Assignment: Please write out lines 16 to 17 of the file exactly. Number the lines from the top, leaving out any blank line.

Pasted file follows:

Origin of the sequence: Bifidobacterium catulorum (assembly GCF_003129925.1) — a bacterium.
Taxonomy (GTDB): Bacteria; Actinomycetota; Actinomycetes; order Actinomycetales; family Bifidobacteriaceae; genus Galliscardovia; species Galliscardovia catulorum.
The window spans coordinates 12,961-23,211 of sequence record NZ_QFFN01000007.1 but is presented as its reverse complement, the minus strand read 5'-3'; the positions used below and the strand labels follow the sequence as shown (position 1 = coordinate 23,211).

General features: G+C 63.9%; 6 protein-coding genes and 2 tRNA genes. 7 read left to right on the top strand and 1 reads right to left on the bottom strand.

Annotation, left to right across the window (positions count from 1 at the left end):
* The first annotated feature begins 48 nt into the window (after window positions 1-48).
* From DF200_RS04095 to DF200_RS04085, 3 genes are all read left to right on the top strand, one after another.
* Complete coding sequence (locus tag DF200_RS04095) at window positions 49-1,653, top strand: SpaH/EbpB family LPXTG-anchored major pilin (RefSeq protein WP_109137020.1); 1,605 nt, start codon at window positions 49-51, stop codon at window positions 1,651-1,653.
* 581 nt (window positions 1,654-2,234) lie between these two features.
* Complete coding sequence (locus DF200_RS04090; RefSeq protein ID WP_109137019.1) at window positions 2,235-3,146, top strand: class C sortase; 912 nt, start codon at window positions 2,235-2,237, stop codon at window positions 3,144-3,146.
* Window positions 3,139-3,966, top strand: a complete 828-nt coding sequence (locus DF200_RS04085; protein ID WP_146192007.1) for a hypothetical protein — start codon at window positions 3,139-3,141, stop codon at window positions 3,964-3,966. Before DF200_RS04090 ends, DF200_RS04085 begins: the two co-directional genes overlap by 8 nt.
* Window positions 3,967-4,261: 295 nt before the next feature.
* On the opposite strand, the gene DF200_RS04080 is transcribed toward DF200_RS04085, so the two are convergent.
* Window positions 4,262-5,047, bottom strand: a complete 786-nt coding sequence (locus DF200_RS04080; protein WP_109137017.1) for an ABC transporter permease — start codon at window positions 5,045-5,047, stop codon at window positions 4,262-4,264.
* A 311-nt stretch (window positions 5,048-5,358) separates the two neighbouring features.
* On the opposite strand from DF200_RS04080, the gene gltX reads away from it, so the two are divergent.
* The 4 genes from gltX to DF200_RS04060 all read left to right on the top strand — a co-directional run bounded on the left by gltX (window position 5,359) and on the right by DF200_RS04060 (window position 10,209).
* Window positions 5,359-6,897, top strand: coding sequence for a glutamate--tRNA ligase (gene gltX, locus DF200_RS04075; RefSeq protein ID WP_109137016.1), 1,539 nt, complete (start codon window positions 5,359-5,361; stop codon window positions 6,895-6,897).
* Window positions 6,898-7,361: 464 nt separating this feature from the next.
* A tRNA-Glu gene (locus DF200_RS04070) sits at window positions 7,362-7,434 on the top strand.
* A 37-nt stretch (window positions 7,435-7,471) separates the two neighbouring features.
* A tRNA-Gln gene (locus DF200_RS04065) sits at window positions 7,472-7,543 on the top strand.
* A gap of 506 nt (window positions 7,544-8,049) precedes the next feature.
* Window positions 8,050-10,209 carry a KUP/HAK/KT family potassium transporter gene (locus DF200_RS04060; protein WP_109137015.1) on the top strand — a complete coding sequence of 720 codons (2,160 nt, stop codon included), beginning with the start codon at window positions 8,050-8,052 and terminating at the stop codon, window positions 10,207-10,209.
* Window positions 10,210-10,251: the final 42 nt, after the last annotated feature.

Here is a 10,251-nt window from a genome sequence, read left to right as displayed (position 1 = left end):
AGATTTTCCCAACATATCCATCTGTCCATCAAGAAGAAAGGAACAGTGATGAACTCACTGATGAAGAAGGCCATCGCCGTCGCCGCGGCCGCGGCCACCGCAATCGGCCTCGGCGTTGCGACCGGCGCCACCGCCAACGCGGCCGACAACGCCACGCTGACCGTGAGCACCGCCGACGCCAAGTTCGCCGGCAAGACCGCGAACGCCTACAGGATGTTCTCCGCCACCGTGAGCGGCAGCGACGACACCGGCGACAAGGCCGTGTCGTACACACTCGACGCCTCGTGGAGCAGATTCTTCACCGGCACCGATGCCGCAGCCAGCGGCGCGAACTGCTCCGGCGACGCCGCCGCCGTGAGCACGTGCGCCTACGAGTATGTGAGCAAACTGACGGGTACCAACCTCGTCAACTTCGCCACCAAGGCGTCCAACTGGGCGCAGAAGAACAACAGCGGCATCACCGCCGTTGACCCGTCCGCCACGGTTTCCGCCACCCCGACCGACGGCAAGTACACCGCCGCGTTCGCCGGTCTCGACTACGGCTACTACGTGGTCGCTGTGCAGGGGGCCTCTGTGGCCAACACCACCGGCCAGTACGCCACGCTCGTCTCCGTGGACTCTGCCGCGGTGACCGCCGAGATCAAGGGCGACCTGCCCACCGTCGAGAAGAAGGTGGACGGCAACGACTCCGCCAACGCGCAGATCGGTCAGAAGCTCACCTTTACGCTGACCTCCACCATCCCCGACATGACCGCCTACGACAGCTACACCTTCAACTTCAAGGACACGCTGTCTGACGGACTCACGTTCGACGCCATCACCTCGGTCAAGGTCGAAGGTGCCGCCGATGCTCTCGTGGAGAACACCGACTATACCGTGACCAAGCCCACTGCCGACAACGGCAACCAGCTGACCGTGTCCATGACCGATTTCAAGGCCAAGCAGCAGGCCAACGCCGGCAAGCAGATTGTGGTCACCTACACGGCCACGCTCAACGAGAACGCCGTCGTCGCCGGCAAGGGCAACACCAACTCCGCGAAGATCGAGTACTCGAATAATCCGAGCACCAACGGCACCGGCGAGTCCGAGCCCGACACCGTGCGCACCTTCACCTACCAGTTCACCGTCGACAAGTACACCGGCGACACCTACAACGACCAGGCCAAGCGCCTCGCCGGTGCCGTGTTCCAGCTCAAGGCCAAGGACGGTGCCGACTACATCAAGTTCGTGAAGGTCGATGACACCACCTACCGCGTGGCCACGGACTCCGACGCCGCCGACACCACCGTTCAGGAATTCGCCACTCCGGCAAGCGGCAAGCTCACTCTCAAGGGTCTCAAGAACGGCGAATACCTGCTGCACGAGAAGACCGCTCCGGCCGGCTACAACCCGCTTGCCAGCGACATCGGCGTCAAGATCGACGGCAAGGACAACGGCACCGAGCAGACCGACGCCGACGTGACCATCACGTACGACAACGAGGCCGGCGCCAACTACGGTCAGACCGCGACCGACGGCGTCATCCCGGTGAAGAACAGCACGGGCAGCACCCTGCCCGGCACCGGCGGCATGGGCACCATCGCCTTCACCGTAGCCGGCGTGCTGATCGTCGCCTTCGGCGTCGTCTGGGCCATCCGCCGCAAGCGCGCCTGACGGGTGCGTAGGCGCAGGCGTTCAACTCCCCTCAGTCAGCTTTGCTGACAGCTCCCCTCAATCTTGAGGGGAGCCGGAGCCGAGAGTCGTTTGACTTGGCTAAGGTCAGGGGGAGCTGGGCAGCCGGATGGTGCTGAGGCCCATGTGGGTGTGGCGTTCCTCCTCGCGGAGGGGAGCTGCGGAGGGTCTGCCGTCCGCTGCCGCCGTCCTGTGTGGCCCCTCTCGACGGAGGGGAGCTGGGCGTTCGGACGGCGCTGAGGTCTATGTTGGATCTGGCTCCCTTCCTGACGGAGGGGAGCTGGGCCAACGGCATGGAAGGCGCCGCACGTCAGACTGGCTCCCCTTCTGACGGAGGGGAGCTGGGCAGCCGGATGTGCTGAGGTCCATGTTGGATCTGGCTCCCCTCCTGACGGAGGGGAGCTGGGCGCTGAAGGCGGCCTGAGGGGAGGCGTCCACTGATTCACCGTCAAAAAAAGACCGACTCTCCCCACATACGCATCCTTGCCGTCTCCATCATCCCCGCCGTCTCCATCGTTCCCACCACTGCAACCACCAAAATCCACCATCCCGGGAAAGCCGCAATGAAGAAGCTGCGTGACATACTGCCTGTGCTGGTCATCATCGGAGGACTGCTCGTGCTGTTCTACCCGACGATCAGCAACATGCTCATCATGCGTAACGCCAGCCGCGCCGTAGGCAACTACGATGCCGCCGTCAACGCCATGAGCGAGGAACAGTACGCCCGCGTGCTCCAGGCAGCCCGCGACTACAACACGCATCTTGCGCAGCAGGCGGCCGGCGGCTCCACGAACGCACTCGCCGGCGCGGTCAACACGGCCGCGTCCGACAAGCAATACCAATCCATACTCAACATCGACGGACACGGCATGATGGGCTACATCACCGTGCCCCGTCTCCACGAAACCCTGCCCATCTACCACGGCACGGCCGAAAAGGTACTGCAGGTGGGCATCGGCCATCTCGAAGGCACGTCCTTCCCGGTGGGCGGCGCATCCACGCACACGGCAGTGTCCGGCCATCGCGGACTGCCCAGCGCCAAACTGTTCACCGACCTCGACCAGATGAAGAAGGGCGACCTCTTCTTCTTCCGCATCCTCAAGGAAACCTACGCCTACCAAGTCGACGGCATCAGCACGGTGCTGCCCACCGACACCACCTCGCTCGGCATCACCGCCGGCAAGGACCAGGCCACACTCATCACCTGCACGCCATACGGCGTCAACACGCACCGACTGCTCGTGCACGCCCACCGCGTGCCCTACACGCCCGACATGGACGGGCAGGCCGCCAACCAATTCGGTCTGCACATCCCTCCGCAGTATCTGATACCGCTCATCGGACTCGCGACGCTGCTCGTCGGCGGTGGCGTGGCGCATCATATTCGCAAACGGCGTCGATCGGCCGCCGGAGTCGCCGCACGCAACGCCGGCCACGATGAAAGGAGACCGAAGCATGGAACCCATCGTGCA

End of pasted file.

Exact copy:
* On the opposite strand from DF200_RS04080, the gene gltX reads away from it, so the two are divergent.
* The 4 genes from gltX to DF200_RS04060 all read left to right on the top strand — a co-directional run bounded on the left by gltX (window position 5,359) and on the right by DF200_RS04060 (window position 10,209).